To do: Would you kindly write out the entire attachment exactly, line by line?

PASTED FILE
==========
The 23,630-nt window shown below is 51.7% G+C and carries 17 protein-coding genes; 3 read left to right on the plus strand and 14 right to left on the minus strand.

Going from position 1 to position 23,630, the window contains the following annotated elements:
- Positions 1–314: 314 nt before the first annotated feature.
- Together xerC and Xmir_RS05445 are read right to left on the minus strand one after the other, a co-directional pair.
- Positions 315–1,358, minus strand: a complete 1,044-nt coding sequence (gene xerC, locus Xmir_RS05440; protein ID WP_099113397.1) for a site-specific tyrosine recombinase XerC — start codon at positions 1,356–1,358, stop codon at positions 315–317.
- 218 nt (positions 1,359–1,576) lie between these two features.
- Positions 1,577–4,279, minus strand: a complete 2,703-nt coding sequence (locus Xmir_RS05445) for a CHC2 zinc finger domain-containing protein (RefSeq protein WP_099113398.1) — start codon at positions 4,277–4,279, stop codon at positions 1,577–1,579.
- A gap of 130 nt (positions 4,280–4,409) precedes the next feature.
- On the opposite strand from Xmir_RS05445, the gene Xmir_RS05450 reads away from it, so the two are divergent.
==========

The 23,630-nt window shown below is 51.7% G+C and carries 17 protein-coding genes; 3 read left to right on the plus strand and 14 right to left on the minus strand.

Going from position 1 to position 23,630, the window contains the following annotated elements:
- Positions 1–314: 314 nt before the first annotated feature.
- Together xerC and Xmir_RS05445 are read right to left on the minus strand one after the other, a co-directional pair.
- Positions 315–1,358, minus strand: a complete 1,044-nt coding sequence (gene xerC, locus Xmir_RS05440; protein ID WP_099113397.1) for a site-specific tyrosine recombinase XerC — start codon at positions 1,356–1,358, stop codon at positions 315–317.
- 218 nt (positions 1,359–1,576) lie between these two features.
- Positions 1,577–4,279, minus strand: a complete 2,703-nt coding sequence (locus Xmir_RS05445) for a CHC2 zinc finger domain-containing protein (RefSeq protein WP_099113398.1) — start codon at positions 4,277–4,279, stop codon at positions 1,577–1,579.
- A gap of 130 nt (positions 4,280–4,409) precedes the next feature.
- On the opposite strand from Xmir_RS05445, the gene Xmir_RS05450 reads away from it, so the two are divergent.